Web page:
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What a mess when you turn on the water pump and immediately see water running out onto the floor! (This is most likely to happen when you’re getting ready for your first RV outing after a long cold winter.)
If you see the water running out, then you’re ahead of the game — because you know where to look. If the water pump keeps on running, or pulses on and off continually, then you still have a leak. It may just take a bit more effort to find the problem area.
With a thorough search inside cabinets, outside storage spaces, or even under your RV, you can usually find the problem area. Removable panels will allow access to the plumbing behind the shower faucet and the area around the water heater. Sometimes, as in our Dutchman 18B travel trailer, there are water lines running along the inside — under the bed storage area.
Once you have located the spot where water sprays out, it’s time to determine what type of fittings or hose will be needed to make the repair.
Types Of Water Lines
If the split is in a water line, you probably have either of 2 types of water line:
- Copper lines are seldom used in today’s RVs. They can be found in older units dating back to the 60’s or 70’s.
- Today, plastic is the material of choice for RV water lines.
How To Repair The Water Line
When water lines freeze and split, you will be left with a cut in the line — possibly as long as an inch or so. Usually there is enough slack or movement in the line to allow you to cut out the damaged section containing the split. Then, you can rejoin the two ends with one fitting.
If the damage requires you to take out a longer section of water line, then you will need 2 fittings and a similar length of replacement water line to make the repair.
Cutting copper lines will require a tubing cutter so you don’t deform the tube. A utility knife will allow you to cut plastic water lines. In either case, cut out only a section large enough to remove the damage.
Types Of Fittings
A compression union fitting is the best choice when reattaching the 2 good ends of the water line. You could also take your small damaged section of water line with you to the hardware store (or RV dealer if it’s closer), and they can fix you up with the proper fitting. Installation will require a couple wrenches. Or, in the case of plastic fittings, probably a pair of pliers will take it beyond hand tight securing a good connection.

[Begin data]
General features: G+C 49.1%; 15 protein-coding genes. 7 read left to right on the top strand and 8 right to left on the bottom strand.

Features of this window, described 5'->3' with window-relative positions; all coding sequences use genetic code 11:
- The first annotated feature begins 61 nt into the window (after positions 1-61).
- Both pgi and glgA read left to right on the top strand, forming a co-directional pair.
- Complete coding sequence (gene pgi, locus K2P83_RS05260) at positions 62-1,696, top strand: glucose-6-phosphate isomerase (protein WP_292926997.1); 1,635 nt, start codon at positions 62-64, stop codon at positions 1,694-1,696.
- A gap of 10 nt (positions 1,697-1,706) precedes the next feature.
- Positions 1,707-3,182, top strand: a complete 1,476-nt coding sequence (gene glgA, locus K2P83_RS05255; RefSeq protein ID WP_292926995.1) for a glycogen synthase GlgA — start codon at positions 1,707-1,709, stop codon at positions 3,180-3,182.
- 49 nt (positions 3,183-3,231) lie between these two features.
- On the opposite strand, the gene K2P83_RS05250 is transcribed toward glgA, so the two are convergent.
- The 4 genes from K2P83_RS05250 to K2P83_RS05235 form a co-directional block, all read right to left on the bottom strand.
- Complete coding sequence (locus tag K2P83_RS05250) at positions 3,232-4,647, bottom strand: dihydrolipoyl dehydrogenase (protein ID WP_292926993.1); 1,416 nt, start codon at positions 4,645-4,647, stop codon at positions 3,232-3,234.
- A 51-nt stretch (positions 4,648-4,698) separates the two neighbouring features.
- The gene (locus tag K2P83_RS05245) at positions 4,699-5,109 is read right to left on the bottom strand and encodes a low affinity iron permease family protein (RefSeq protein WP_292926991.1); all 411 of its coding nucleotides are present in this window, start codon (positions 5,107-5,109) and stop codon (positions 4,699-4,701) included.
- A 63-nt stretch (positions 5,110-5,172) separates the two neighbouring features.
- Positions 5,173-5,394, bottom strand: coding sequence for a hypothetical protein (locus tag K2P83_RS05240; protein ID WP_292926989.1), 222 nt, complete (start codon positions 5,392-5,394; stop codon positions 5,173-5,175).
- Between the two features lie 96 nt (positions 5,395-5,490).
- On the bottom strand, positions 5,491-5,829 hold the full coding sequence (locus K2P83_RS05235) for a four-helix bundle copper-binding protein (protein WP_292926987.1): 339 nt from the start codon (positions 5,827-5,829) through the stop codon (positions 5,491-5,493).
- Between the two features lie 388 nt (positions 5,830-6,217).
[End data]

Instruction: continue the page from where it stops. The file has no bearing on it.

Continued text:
Often, water can get trapped in an elbow fitting when a low spot is created. The split or crack can be hard to see, but as soon as you turn on the water pump, water will spray everywhere.
Elbow fittings can be both compression style and pipe thread (where they screw into another fitting or appliance). Again, the best way to assure that you get the correct fitting is to remove the damaged item and take it with you to the store to find a suitable replacement.
When replacing pipe thread fittings, be sure to wrap the threaded portion with a couple layers of Teflon tape before screwing them in place. This will help to prevent the fitting from leaking under pressure. Compression fittings don’t require any additional sealant; the act of compressing the parts together is all that is required to give a good watertight connection.
Sometimes finding the exact replacement fitting may be a little hard. Depending on your mechanical ability, a little “outside the box” thinking may be required to re-plumb the problem area in a different manner using different fittings. When it comes to RV plumbing, there are usually 2 or 3 ways to get the job done. Rely on the help of store personnel to help you come up with a workable solution.
Even the best efforts to properly winterize an RV can leave water in unexpected places. A water line leak isn’t the end of the world, but it is a problem that must be addressed immediately, before water leaks into the structure doing thousands of dollars worth of damage.
I’ve been involved in RVing for over 50 years — including camping, building, repairing, and even selling RVs and motorhomes. I’ve owned, used, and repaired almost every class and style of RV ever made. I do all of my own repair work. My other interests include cooking, living with an aging dog, and dealing with diabetic issues. If you can combine a grease monkey with a computer geek, throw in a touch of information nut and organization freak, combined with a little bit of storyteller… you’ve got a good idea of who I am. To date, I’ve shared my RV knowledge in over 300 articles here at The Fun Times Guide! Many of them have over 25K shares.